The term “Metaverse,” is a portmanteau word, containing “Meta” (meaning beyond) and “verse” (shortened from universe). It refers to a future form of the Internet, where we won’t just be observing content, but we will be in it through connections made in persistent, shared, 3D virtual spaces.
Have you seen those Virtual Reality headsets made by Oculus? The idea is that we will put those on, and interact with each other in virtual spaces. This sort of thing already happening - you can attend a Billie Eilish concert that way, and feel like you are actually there. That’s pretty cool, I have to admit.
There is a tremendous amount of investment being made right now into VR technology. Yes, so far it is of the Venture Capital burn cash to see if there’s anything there type of “money.” But Oculus is owned by Facebook. They bought it in 2014 for $2 Billion. Need I say more?
The question in my mind today is what relevance to us as teachers do these developments have? Can we teach a class that doesn’t exist in space, but everyone (teacher and students) are “together” in a virtual space simulated by VR headsets?
My first response to these self-imposed questions is: yawn. We are already doing this, and have been for some time. Even before the pandemic, but over the last 18 months this has accelerated. It is Zoom as our platform now, but VR Headsets may be the platform of the future.
The second response is to wonder about what aspect of the VR environment would make it more or less conducive to teaching in a virtual space than Zoom? I do not know the answer obviously. I am not sure anyone does. But experiments will happen, and probably soon.
The third response is to ask: should they? Is there a line we should draw in the sand to say - no, that’s not teaching. We won’t do it. Or should we jump on yet another major technology bandwagon and see what it offers us as teachers?
(Let’s put aside here for the moment the impracticality of wearing such a device on your head all day long. Perhaps over time these devices won’t be so objectively ridiculous looking).
On the one hand, it is a technology, just like any other. Thus, it is likely it will be adopted in the same sort of cycle technology usually is: initial resistance, acceptance by the adventurous few, then the middle group of skeptics gets won over, and then finally the laggards come along. And lagging far behind, unfortunately, will be those many who can not afford it, and the tech creates yet more have/have nots divisions in our society.
My additional worry is that - just like Zoom and online courses before it - we will be tempted to think we no longer need to be together in physical space. VR might make that even more enticing, more tempting. But hybrid is the future. We still need to get together. If - when we are working on a problem set together we are virtually together through VR headsets, so what? The quality of that interaction may be “better” or more “real” than Zoom, but it will never replace actually being together in real physical space. We need to maximize the time we are together, and also maximize the technology - whatever technology - to do what it can to help us effectively reach students wherever they are.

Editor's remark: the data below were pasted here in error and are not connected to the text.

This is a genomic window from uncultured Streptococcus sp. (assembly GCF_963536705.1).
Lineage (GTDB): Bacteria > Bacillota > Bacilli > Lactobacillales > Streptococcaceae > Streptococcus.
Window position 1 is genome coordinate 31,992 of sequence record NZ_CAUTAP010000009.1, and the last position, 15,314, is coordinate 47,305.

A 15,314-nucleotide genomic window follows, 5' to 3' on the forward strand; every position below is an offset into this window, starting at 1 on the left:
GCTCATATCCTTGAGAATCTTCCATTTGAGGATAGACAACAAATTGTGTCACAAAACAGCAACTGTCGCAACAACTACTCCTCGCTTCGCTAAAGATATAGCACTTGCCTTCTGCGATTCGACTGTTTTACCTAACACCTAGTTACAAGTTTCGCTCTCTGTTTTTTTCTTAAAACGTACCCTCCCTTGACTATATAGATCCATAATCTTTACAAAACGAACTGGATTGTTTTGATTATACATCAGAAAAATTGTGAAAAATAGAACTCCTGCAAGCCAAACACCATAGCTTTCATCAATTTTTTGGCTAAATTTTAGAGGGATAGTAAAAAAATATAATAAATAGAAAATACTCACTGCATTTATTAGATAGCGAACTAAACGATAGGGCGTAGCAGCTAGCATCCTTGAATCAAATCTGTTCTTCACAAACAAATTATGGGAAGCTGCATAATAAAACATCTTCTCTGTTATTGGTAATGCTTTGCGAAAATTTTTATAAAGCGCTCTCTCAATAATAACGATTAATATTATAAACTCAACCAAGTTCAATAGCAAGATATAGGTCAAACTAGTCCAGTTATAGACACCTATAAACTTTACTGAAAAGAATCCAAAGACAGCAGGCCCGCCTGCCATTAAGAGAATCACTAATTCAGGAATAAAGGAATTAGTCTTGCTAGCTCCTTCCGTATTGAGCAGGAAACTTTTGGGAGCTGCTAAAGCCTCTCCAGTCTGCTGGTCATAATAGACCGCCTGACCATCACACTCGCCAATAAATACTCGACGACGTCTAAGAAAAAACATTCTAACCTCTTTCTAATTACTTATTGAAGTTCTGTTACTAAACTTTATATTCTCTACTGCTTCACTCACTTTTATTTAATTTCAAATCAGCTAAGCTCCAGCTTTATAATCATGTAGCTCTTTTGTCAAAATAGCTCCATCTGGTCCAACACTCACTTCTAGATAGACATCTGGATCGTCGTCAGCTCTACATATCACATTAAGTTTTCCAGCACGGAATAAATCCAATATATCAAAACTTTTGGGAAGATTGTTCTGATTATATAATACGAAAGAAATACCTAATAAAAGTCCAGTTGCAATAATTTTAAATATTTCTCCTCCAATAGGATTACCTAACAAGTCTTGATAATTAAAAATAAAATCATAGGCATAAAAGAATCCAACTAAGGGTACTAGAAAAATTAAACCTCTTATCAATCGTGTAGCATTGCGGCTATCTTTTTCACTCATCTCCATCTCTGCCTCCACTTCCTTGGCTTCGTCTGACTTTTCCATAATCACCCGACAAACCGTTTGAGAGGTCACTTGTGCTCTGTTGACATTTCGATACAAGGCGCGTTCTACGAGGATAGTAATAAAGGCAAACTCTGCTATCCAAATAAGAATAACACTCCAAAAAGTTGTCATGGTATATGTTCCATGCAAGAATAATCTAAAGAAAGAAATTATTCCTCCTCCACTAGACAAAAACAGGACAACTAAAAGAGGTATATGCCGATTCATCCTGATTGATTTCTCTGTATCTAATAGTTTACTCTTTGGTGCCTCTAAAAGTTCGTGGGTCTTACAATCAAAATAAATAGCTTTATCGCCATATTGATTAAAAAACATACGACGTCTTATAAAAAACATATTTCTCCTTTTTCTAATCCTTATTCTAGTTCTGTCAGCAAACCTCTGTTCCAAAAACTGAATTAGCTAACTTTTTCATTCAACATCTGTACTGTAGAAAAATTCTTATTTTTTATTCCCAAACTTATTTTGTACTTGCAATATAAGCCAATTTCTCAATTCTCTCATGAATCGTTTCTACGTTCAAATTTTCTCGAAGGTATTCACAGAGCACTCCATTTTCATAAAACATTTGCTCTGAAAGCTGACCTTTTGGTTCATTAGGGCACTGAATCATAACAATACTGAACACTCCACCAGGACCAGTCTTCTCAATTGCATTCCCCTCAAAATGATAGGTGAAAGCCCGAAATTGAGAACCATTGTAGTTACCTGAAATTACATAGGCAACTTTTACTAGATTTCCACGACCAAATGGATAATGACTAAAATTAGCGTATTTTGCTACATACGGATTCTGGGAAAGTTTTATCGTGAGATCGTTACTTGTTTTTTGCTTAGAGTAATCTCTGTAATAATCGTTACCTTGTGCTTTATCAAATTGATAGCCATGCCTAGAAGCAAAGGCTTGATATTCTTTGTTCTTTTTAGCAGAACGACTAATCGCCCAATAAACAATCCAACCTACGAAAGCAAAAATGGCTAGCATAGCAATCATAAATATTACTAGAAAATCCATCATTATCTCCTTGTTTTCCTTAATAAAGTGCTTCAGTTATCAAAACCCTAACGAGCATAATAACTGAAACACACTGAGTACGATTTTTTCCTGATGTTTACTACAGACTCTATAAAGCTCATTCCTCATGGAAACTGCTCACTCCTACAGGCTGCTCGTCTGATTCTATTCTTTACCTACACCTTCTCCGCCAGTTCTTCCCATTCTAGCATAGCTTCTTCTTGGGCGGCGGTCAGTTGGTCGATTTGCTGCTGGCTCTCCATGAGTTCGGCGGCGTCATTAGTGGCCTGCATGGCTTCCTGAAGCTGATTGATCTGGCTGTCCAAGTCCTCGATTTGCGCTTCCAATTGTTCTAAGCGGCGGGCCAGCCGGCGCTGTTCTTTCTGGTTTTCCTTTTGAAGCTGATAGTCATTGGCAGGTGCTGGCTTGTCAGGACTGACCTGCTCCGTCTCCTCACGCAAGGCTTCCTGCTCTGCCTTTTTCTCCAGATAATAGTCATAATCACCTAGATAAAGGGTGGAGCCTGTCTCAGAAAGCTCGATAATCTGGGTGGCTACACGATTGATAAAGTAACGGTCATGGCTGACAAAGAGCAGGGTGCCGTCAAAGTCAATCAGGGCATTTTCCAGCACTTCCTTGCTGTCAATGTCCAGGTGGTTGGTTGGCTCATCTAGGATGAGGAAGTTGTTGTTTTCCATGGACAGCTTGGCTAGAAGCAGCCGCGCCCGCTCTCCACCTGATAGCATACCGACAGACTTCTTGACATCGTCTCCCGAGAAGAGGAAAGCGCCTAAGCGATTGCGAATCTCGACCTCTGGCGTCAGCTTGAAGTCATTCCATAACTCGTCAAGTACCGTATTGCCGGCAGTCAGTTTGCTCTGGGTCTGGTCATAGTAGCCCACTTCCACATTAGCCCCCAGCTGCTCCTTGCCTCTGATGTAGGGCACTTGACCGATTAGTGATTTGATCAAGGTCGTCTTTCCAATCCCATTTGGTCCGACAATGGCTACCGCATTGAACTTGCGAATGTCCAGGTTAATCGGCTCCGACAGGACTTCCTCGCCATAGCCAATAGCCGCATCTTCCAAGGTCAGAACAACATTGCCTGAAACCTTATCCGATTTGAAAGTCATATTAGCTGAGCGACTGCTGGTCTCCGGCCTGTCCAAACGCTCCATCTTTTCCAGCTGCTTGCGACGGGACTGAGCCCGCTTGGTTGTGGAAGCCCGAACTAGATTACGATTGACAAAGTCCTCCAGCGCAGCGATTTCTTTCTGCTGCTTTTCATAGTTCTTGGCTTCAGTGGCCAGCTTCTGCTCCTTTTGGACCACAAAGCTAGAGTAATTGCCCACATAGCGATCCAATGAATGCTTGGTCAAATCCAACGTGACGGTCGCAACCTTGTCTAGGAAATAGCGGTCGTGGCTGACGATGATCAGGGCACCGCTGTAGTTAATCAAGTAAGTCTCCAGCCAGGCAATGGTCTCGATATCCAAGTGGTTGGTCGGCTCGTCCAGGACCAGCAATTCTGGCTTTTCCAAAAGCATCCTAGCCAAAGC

Letters of Recommendation
The writer Michael Pollan, perhaps best known for The Omnivore’s Dilemma, has a new book out. It is about his garden, and is called Second Nature, A Gardner’s Education. If you have a garden, or would like to, you will enjoy this beautiful book.
Q of the Week
The Q of the Week this week is a Quote from David Byrne, lead vocalist of The Talking Heads, avid cyclist, and walking genius:
We are not atomized entities. Being together with other people is such a big part of what we are as individuals.
Have you read Neal Stephenson? He has a pair of novels, Snow Crash (1992) and The Diamond Age (1995) that indirectly speak to this post, not least because Snow Crash was one of the first examples of the metaverse being a plot device (it was treated as the logical next step in many dystopian cyberpunk stories). In the second novel (not actually a sequel, but thematically so), education is directly addressed.
One of the protagonists, a young girl, is given a "book" that we might recognize today as a tablet. Through the novel we come to see that the lessons are largely chosen by her and the software re-writes the curriculum on the fly based on her interests and immediate learning needs. Lots of other bits and pieces of detail arise throughout the story - like the book choosing to show video in order to teach the girl how to defend herself and voice actors being hired by the book to bring the educational stories to life - all of which come together to present an eerily prescient vision of what A.I. / Metaverse driven education could look like.
It's fascinating to see how close reality has come to a twenty-five-year-old science-fiction novel; it's illuminating to see ideas of just what this could all be. And both novels are just really good reads, too.